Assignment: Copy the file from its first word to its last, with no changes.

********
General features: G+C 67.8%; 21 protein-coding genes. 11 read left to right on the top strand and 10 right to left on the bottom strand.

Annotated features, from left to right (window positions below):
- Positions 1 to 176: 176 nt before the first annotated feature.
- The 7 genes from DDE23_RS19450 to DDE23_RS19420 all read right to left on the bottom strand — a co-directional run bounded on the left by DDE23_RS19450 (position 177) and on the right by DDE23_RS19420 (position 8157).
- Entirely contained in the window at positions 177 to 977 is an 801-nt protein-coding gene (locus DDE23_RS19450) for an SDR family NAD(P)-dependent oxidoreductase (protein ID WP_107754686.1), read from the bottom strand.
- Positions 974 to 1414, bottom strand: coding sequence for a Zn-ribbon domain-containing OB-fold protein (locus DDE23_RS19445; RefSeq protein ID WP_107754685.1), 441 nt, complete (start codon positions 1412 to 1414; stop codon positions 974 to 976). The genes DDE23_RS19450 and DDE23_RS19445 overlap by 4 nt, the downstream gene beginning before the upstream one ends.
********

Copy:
General features: G+C 67.8%; 21 protein-coding genes. 11 read left to right on the top strand and 10 right to left on the bottom strand.

Annotated features, from left to right (window positions below):
- Positions 1 to 176: 176 nt before the first annotated feature.
- The 7 genes from DDE23_RS19450 to DDE23_RS19420 all read right to left on the bottom strand — a co-directional run bounded on the left by DDE23_RS19450 (position 177) and on the right by DDE23_RS19420 (position 8157).
- Entirely contained in the window at positions 177 to 977 is an 801-nt protein-coding gene (locus DDE23_RS19450) for an SDR family NAD(P)-dependent oxidoreductase (protein ID WP_107754686.1), read from the bottom strand.
- Positions 974 to 1414, bottom strand: coding sequence for a Zn-ribbon domain-containing OB-fold protein (locus DDE23_RS19445; RefSeq protein ID WP_107754685.1), 441 nt, complete (start codon positions 1412 to 1414; stop codon positions 974 to 976). The genes DDE23_RS19450 and DDE23_RS19445 overlap by 4 nt, the downstream gene beginning before the upstream one ends.